Overall exposure looks good here, with good contrast and midtones. The shot at right was taken with a +0.3 EV exposure compensation adjustment, which results in slightly bright highlights, but still good detail throughout the tonal scale. Saturation also looks a little higher in this close-up shot, with slightly more pleasing overall color. The A200's 7x zoom lens prevents geometric distortion in Marti's features, and picks up lots of sharp details. Resolution and detail are much stronger in this close-up shot, with excellent definition in Marti's face and hair.

To view the entire exposure series from zero to +1.0 EV, see files A2OUTFACAP0.HTM through A2OUTFACAP3.HTM on the thumbnail index page.



 

Indoor Portrait, Flash:
Normal Flash
+0.3 EV
Slow-Sync Flash
+1.0 EV

Slight underexposure with the flash in the normal setting, but a small EV boost produces good results. Good color with the normal flash mode, a strong warm cast with the Slow-Sync setting.

Though just slightly dark, the A200's built-in flash illuminated the subject well with a +0.3 EV exposure compensation adjustment, less than this shot normally requires. (The default exposure was fairly dark, and I felt that the shot taken with a +0.7 EV adjustment was too bright on Marti's face and in the highlights.) The color balance looks pretty good, as does Marti's skin tone. The blue flowers, however, are rather dark and purplish. The camera's Slow-Sync flash setting produced a more even exposure, with more balanced lighting from the longer shutter speed, but at the cost of a strong orange cast from the background incandescent lighting. I chose an exposure compensation adjustment of +1.0 EV for the slow-sync shot.

To view the entire exposure series from zero to +1.3 EV in the normal flash mode, see files A2INFP0.HTM through A2INFP4.HTM on the thumbnail index page.

To view the same exposure series in the Slow-Sync flash mode, see files A2INFSP0.HTM through A2INFSP4.HTM on the thumbnail index page.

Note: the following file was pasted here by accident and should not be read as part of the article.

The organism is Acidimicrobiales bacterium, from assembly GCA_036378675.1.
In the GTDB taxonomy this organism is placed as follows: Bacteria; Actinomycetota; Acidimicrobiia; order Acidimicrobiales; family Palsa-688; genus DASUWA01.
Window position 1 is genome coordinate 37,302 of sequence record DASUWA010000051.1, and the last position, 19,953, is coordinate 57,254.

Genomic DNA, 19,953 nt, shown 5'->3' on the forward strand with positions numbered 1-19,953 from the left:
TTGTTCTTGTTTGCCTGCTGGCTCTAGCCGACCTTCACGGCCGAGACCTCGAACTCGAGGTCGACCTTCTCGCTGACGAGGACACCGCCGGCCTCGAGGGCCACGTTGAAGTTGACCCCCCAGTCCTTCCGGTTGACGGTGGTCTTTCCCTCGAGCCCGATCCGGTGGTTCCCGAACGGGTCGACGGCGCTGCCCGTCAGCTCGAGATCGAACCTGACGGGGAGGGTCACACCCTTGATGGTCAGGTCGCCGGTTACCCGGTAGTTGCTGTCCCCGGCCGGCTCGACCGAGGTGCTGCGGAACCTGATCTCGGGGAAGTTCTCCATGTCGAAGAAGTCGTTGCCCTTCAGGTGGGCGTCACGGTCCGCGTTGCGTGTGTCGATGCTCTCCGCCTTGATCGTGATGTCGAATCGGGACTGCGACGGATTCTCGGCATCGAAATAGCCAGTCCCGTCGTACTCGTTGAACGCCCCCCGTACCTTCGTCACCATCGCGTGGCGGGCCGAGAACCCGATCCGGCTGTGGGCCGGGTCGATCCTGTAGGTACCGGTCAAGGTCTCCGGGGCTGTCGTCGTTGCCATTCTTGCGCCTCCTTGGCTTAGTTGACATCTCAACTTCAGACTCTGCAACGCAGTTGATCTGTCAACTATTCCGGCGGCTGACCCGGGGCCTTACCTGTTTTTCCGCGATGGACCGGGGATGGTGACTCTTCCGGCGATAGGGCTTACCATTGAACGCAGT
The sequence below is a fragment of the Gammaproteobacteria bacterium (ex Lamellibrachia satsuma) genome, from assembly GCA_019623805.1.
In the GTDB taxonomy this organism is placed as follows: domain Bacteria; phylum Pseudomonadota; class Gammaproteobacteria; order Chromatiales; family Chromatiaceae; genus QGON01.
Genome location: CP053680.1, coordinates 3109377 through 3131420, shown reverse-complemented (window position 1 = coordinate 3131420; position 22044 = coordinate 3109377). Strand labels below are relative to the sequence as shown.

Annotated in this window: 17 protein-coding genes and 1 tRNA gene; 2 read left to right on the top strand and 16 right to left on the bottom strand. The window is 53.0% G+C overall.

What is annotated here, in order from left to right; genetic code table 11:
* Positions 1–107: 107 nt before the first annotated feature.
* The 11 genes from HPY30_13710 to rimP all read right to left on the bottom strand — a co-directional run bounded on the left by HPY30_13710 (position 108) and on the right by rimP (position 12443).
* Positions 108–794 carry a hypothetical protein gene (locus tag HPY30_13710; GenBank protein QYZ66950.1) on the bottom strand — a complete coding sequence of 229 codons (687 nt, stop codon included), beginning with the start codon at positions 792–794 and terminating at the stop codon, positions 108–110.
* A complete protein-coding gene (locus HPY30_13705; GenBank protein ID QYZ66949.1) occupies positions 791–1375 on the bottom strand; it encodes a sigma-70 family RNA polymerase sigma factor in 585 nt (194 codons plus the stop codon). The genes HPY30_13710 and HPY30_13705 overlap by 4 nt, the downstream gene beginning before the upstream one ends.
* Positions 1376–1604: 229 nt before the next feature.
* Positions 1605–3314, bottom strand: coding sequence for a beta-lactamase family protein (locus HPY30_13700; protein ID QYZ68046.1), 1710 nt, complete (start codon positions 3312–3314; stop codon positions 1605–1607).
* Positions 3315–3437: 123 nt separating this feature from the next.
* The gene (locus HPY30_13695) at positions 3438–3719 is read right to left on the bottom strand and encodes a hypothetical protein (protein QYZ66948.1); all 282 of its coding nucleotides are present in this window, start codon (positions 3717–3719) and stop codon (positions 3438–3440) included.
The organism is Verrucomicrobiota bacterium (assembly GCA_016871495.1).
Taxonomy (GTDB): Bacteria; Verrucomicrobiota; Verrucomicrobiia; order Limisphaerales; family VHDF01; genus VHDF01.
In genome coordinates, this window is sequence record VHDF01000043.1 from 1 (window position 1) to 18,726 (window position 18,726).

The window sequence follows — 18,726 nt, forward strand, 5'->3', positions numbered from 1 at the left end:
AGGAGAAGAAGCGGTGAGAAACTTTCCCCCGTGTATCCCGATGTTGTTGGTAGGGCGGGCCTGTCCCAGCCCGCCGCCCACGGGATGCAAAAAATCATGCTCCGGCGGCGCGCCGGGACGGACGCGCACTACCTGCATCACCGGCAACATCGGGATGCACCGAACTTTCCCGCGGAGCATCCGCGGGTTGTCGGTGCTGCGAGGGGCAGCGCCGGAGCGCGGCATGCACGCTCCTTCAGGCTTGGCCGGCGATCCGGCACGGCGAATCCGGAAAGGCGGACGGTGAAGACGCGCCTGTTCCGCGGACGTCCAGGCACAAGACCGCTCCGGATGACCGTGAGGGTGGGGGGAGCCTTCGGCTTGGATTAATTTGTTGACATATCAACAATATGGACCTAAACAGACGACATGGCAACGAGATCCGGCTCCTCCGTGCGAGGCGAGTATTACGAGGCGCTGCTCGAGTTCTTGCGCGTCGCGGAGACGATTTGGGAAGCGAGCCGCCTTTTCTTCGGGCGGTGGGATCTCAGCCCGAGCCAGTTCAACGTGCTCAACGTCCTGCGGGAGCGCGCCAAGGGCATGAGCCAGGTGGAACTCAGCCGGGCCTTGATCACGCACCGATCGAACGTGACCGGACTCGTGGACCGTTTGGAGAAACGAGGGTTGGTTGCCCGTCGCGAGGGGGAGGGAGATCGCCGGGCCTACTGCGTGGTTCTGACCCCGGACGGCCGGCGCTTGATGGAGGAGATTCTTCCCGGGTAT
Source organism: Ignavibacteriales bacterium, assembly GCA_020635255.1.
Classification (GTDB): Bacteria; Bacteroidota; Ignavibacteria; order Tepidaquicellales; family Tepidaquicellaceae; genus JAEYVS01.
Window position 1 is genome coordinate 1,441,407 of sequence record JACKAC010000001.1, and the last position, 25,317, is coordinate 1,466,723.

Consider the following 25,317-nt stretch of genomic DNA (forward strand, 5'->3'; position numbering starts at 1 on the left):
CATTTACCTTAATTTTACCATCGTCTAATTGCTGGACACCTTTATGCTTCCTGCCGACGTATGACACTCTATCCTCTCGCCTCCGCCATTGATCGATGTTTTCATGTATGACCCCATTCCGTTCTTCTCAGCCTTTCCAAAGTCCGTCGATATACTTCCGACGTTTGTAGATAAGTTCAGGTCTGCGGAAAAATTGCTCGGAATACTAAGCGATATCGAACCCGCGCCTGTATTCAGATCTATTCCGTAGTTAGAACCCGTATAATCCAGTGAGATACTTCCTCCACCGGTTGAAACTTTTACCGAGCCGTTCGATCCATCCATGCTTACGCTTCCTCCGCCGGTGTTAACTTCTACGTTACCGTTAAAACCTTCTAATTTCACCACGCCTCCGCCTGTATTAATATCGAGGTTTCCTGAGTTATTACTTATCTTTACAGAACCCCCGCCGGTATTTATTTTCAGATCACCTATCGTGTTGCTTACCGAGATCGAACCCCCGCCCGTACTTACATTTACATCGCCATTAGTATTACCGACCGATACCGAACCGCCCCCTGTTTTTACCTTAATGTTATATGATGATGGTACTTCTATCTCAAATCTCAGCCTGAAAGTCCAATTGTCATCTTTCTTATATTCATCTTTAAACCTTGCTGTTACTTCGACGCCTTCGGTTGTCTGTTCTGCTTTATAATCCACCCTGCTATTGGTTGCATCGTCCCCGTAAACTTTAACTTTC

Indoor Portrait, No Flash:
Auto White Balance
Incandescent White Balance
Manual White Balance

Good color with the Manual white balance, acceptable with the Incandescent setting, but the Auto setting has a lot of trouble.

This shot is always a very tough test of a camera's white balance capability, given the strong, yellowish color cast of the household incandescent bulbs used for the lighting, and the A200's Auto white balance setting had a great deal of trouble. The A200's Incandescent setting almost got it, but produced a slight warm cast (that some users might actually prefer). The Manual setting did the best job overall, though color is slightly pale in comparison. Marti's skin tone looks pretty good, if a little flat, but the blue flowers are dark and purple (a common occurrence under the difficult light source). Though saturation appears slightly low, overall color is actually pretty good. The main shot was taken with a +1.0 EV exposure compensation adjustment, which is about average here.

To view the entire exposure series from zero to +1.3 EV, see files A2INMP0.HTM through A2INMP4.HTM on the thumbnail index page.

ISO Series:
Noise is low at ISO 50, and remains in check at ISOs 100 and 200, and loss of subtle detail to the anti-noise processing is relatively minor. At ISO 400, the loss of detail increases significantly, as does the noise itself, and at ISO 800, the image is both much noisier and much softer. The color balance also shifts somewhat at ISO 800, the noise in the blue channel contributing to a slightly bluish cast. Nonetheless, ISO 800 images would probably be entirely usable for 4x6 prints, possibly 5x7s.

ISO Series
ISO 50
ISO 100
ISO 200
ISO 400 ISO 800



 

House Shot:
Auto White Balance
Daylight White Balance
Manual White Balance

Good color (slight color casts), with excellent resolution and detail.

While all three of the A200's white balance settings tested produced nearly accurate results, each had just a slight color cast. The Auto setting was a hint red, and the Daylight setting a hint warm. I chose the Manual setting as the most accurate overall, based on the white value of the house trim, though it too is ever-so-slightly cool. Resolution is very high, and detail is excellent in the tree limbs, front shrubbery, and house front, with great definition. Details are reasonably sharp throughout the frame as well. (The camera's eight-megapixel CCD is actually capable of picking up more detail than the poster has in it, never mind that the target was created from a 4x5-inch negative shot with a tack-sharp lens.)